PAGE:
Its also worth noting that of the 12 songs which make up The Drums, only two appeared on the breakthrough Summertime EP, which more than hints at a band whose self-belief and confidence in their songwriting abilities is far from reticent. ‘Let’s Go Surfing’ brings Beach Boys schtick into the 21st century courtesy of its timeless melody and incessant riff, while ‘Down By The Water’ is their attempt at a Shangri-Las style heartbreaker, Pierce declaring in Morrissey fashion “If they stop loving you, I’ll stop loving you” like some downtrodden romantic.
Of the other ten pieces here, its fair to say that the musically upbeat and lyrically downbeat contrast makes for a surprisingly engaging listen, and even though it would be easy to label the likes of ‘Best Friend’ and ‘Book Of Stories’ as disposable pop, there’s as much here to keep going back to as there is with say ‘Sloop John B’ or ‘Ticket To Ride’, also dismissed as music designed to be forgotten about soon after yet still held as a barometer of such fare over forty years later. It would also be easy to say that The Drums are little more than this year’s fad, the annual style-over-substance tip dished out by the glossies every year while citing the likes of The Bravery and Joe Lean as other recent failures of a similar nature. Indeed, that accusation would probably be true were it not for the songs themselves. However, The Drums is packed full of tunes that even the most snobbish detractor couldn’t fail to bury their miserable preconceptions for half an hour or so and enjoy to the maximum. So, what are you waiting for…?” (drownedinsound.com)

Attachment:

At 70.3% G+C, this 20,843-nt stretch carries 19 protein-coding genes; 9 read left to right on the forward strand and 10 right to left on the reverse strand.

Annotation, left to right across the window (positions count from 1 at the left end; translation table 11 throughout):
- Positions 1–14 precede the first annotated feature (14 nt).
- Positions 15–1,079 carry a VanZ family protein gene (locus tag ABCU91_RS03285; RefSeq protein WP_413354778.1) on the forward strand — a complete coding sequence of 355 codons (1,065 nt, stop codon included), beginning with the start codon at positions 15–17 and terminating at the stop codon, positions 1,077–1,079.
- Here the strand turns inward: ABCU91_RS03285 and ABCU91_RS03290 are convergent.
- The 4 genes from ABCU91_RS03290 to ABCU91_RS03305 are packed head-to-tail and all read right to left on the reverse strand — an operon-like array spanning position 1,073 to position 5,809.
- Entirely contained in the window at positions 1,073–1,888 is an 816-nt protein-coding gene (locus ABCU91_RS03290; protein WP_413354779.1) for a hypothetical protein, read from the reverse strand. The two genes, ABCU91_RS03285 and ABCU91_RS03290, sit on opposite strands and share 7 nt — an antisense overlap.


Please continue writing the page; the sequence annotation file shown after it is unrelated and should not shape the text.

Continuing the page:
Todavía no le hemos podido hincar el diente al disco de debut de The Drums (qué poco tiempo tenemos para degustar buena música!!) y circulan por internet multitud de remezclas de algunos de sus temas. Ésta en particular me ha encantado. Está realizada nada menos que por The Raveonettes, y como no podía ser de otra forma, el sonido de la banda se amplía hasta los twangs de guitarras característicos de los daneses y la distorsión más agria. Una versión más que especial que podéis descargar gratuitamente gracias a la gente de RCRDL-LBL.